The NHS Five Year Forward View, published last October, sets out a vision for the future of the National Health Service (NHS) and how it needs to change over the next five years if it is to close the widening gaps in the health of the population, quality of care and the funding of services.
This vision was the central theme of this year’s Health and Care Innovation Expo. Hosted by the NHS, the Expo is the most significant annual health and social care event of the year, bringing together more NHS and care leaders, commissioners, clinicians, voluntary sector partners, innovators and media than any other health and care event in the UK.
A wide range of influential healthcare leaders were in attendance to explore how to turn the NHS Five Year Forward View into reality, to promote innovation within the NHS and to make important announcements. Idox was pleased to be invited to attend the event as a delegate.
Key Health Sector Announcements and Developments
Secretary of State Health Jeremy Hunt spoke on the use of technology to improve healthcare. He announced that:
- By 2016 all patients should be able to access their own GP electronic record online in full, including blood test results, appointment records and medical histories.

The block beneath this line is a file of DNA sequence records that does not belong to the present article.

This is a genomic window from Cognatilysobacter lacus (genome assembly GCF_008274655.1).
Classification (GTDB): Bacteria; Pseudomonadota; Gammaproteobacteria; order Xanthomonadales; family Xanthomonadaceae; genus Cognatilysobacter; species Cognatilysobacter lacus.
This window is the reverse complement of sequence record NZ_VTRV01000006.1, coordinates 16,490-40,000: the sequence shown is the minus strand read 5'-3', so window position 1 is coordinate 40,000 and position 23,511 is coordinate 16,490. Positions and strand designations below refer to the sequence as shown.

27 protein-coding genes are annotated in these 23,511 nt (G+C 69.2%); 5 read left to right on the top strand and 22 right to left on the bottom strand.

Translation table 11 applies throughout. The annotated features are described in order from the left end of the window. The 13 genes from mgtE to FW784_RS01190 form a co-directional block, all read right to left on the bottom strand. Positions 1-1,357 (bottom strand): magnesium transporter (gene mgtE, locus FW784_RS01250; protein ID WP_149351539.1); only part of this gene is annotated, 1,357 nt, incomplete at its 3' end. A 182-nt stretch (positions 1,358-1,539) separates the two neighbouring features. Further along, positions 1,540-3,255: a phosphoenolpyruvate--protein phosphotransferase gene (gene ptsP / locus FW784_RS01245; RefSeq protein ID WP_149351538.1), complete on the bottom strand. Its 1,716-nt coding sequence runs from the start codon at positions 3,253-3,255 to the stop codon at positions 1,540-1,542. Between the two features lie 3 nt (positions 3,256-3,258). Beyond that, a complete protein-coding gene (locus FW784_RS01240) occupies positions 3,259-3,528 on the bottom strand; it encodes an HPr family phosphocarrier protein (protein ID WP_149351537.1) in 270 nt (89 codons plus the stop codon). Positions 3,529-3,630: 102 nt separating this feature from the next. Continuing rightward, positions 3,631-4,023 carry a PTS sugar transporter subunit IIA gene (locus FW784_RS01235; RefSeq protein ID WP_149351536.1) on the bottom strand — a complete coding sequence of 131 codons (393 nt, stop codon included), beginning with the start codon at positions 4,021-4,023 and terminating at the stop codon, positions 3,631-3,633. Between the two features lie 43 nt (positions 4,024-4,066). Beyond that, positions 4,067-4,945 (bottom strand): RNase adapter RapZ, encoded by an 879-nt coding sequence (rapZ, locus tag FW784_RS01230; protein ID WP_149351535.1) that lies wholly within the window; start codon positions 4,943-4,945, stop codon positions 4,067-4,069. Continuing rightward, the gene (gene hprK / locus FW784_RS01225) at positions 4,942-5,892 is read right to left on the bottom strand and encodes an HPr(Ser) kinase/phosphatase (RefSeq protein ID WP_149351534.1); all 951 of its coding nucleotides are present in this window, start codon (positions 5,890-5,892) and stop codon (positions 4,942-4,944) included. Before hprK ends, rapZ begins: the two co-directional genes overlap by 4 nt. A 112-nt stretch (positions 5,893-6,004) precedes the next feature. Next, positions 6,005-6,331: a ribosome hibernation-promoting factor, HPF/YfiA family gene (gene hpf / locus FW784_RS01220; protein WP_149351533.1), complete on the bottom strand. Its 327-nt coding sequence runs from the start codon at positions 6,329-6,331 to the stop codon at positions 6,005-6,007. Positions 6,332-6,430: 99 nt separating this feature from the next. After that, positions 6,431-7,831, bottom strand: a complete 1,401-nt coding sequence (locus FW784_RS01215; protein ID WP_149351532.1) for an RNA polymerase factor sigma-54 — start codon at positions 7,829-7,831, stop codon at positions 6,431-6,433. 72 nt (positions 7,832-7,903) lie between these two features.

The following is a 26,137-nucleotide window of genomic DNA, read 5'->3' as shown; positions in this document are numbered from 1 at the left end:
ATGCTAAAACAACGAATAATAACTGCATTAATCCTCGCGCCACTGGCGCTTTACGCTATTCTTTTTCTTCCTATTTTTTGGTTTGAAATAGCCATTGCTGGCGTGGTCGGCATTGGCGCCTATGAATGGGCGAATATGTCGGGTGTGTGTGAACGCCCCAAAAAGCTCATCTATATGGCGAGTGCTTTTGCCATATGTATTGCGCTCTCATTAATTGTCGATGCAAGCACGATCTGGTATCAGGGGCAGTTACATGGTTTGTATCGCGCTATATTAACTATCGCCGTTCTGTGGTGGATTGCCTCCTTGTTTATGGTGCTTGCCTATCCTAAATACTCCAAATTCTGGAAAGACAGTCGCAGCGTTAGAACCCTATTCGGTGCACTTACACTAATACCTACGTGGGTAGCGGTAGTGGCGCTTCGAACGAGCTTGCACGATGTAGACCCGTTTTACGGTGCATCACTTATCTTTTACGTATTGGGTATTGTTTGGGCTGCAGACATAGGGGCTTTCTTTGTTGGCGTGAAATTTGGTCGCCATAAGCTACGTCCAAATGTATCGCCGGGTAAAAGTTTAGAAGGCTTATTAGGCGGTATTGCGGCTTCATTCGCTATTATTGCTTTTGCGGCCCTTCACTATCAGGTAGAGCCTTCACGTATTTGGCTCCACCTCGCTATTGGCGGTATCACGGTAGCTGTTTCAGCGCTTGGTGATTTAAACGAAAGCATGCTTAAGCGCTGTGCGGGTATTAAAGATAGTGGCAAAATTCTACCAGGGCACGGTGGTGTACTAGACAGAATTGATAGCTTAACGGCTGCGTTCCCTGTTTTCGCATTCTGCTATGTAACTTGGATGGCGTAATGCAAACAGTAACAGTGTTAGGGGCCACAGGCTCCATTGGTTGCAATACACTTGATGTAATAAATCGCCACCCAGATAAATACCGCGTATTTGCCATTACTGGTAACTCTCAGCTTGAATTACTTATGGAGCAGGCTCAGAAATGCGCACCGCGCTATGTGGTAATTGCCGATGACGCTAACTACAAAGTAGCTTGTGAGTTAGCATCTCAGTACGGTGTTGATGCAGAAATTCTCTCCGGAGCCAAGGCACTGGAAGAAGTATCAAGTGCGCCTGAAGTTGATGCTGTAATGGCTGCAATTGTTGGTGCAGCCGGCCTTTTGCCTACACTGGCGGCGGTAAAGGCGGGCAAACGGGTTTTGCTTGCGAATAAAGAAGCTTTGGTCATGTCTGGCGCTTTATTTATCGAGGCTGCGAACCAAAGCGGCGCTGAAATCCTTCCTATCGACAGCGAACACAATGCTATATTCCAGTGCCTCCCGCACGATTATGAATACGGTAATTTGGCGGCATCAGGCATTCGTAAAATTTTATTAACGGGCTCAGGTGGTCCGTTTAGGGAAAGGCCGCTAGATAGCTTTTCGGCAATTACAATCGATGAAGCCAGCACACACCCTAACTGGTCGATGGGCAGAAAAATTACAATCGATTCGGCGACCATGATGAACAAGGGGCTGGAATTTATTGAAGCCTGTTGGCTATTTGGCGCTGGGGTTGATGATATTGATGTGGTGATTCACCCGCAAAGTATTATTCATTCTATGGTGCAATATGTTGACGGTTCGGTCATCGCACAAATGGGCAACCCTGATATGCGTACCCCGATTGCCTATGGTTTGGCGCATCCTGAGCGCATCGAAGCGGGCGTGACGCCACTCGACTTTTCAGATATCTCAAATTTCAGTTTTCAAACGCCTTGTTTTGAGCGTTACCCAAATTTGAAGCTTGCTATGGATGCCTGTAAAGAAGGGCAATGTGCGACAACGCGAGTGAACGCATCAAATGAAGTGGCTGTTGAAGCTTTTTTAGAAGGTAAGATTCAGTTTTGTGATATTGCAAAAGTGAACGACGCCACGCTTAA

- By 2018 this record will include information from all their health and care interactions.
- By the end of 2018 all doctors and nurses will be able to access the most up-to-date lifesaving information across GP surgeries, ambulance services and A&E departments no matter where a patient is in England.
- By 2020 this will include the social care system as well.
- A number of measures would be put in place to assure the security of confidential medical information.
NHS England Chief Executive Simon Stevens launched a new five-year £5 million initiative to improve the health and wellbeing of NHS staff. This initiative aims to:
- Put into practice the commitment made in the NHS Five Year Forward View ‘to ensure the NHS as an employer sets a national example in the support it offers its own staff to stay healthy’.
- Provide NHS staff with more access to physiotherapy, mental health therapies and healthier food at work; health checks at work for staff who are over 40 years of age; and a new nationally-specified occupational health service to help GPs suffering from burnout and stress.
NHS England’s National Director for Patients and Information and Chair of the National Information Board Tim Kelsey aims to:
- Make the NHS paper-free by 2020 and wifi available throughout the NHS (see Making the Case for a Digital NHS section below).
Key Discussion Topics Supporting the Five Year Forward View
Making the Case for a Digital NHS
‘Every patient needs a barcode.’ This provocative statement was made by Tim Kelsey, NHS England’s National Director for Patients and Information and Chair of the National Information Board. Making the case for a digital NHS, he went on to say: ‘The NHS needs to get over the idea that we can’t do technology. We are all here to think differently about how we can empower patients to take more control of their health.’